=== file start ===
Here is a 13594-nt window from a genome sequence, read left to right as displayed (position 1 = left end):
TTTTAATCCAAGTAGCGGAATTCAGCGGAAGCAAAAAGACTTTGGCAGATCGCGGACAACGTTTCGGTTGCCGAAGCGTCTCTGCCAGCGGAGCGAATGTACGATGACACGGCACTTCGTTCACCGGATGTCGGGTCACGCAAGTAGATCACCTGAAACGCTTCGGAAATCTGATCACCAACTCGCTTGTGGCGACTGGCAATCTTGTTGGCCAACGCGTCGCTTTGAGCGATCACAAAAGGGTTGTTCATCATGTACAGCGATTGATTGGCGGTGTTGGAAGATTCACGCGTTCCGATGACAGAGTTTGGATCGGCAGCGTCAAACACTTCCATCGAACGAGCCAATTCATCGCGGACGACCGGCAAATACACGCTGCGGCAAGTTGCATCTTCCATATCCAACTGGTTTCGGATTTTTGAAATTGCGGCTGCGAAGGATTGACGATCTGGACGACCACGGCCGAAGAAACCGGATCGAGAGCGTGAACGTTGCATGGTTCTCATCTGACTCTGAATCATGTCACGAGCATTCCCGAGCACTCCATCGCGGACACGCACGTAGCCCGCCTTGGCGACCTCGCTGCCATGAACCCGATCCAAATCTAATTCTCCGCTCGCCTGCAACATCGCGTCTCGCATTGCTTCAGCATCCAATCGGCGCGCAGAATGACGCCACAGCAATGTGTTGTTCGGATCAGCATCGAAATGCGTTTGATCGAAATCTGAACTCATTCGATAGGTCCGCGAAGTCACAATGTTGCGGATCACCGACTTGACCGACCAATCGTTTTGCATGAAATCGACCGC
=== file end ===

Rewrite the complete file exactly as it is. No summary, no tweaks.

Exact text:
Here is a 13594-nt window from a genome sequence, read left to right as displayed (position 1 = left end):
TTTTAATCCAAGTAGCGGAATTCAGCGGAAGCAAAAAGACTTTGGCAGATCGCGGACAACGTTTCGGTTGCCGAAGCGTCTCTGCCAGCGGAGCGAATGTACGATGACACGGCACTTCGTTCACCGGATGTCGGGTCACGCAAGTAGATCACCTGAAACGCTTCGGAAATCTGATCACCAACTCGCTTGTGGCGACTGGCAATCTTGTTGGCCAACGCGTCGCTTTGAGCGATCACAAAAGGGTTGTTCATCATGTACAGCGATTGATTGGCGGTGTTGGAAGATTCACGCGTTCCGATGACAGAGTTTGGATCGGCAGCGTCAAACACTTCCATCGAACGAGCCAATTCATCGCGGACGACCGGCAAATACACGCTGCGGCAAGTTGCATCTTCCATATCCAACTGGTTTCGGATTTTTGAAATTGCGGCTGCGAAGGATTGACGATCTGGACGACCACGGCCGAAGAAACCGGATCGAGAGCGTGAACGTTGCATGGTTCTCATCTGACTCTGAATCATGTCACGAGCATTCCCGAGCACTCCATCGCGGACACGCACGTAGCCCGCCTTGGCGACCTCGCTGCCATGAACCCGATCCAAATCTAATTCTCCGCTCGCCTGCAACATCGCGTCTCGCATTGCTTCAGCATCCAATCGGCGCGCAGAATGACGCCACAGCAATGTGTTGTTCGGATCAGCATCGAAATGCGTTTGATCGAAATCTGAACTCATTCGATAGGTCCGCGAAGTCACAATGTTGCGGATCACCGACTTGACCGACCAATCGTTTTGCATGAAATCGACCGC